All Betting and Cashing
September 3–October 25
Vernissage 5 à 7, September 12, 2013
In making a wager we extend an invitation to risk, relinquishing control but creating the opportunity for gain. There is something tempting about taking a bet, something that charms.
A wager once placed is deliberately incomplete, its resolution open to all the hazards of chance. Ideas, and even individuals can possess the same ambiguous quality of the gambler’s gesture, as can physical spaces.
In such spaces, expectations of function and formality are purposefully blurred. The form is open ended but detailed to offer a viewer the opportunity for a constellation of projections and interpretations.
How does an interior space affect a conversation or the specific scale of a table affect a meal? These are small but important and observable discrepancies. This is not a judgment of taste but about unpacking regulation and exploring physical and psychological boundaries within an imagined field.
Two planes are constructed within the space. Each performs a different and contradictory role affecting the conditions of the room and the subjective physiological experience of the viewer. The planes are not autonomous; rather they generate one form within the frame of the room and share that space with the viewer.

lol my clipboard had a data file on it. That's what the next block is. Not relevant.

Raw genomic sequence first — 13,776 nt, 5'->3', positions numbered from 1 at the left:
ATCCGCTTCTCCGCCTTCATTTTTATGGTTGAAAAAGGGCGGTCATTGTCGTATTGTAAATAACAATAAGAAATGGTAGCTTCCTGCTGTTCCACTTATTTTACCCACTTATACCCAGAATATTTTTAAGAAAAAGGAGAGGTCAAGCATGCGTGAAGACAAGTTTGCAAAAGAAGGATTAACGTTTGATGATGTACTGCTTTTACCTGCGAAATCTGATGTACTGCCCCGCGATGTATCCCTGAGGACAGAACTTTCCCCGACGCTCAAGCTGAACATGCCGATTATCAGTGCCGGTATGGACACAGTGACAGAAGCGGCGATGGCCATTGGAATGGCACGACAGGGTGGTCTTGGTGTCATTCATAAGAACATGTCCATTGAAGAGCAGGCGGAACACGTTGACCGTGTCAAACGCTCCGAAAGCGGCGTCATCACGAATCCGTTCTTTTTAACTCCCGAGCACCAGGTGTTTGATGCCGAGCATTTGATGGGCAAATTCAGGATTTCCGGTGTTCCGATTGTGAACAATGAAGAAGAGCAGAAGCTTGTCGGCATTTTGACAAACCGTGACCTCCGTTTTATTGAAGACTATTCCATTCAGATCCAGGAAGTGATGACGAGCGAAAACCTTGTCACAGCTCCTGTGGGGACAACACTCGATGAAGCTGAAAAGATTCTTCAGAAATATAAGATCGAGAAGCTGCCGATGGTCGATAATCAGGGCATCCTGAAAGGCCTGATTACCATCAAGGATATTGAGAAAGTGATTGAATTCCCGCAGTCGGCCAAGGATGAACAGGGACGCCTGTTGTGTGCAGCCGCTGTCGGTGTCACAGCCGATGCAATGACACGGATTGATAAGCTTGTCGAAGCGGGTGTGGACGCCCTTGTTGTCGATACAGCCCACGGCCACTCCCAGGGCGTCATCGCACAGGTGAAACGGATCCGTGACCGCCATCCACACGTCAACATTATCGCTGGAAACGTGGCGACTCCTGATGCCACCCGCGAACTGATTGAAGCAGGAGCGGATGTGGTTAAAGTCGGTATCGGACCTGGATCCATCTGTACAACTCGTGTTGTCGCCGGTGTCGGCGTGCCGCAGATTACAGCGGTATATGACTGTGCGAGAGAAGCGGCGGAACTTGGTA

Architecture is often meant to serve the best interests for the public; simple roles such as shelter or more complex aesthetic, social, or political functions. As a sculptor I’m interested in frustrating the expected conditions of space, and complicating them further through colors and narrative.
I want to generate a climactic experience in conjunction with time: a jouissance before and during and after. My work begins by choreographing planar fields to define a subject position through the regulation of space. Color offers me a means of creating relationships between architectural surface and embodied perception. Through models, prints and paintings I work with a set of assumptions that are never firmly established until the end of an installation. I challenge existing formalities within architecture through a flirtatious act, implicitly both aggressive and accommodating.
Kyla Chevrier is an artist from Ottawa, Canada and is currently working in New York City. She received her BFA in 2008 from Concordia, before graduating from Yale University’s MFA Sculpture program in 2010 where she was awarded the Toby Devon Lewis Foundation Grant. She has exhibited her work both in Canada and the U.S., as well as attended several residencies including The MacDowell Colony and The Skowhegan School of Painting and Sculpture.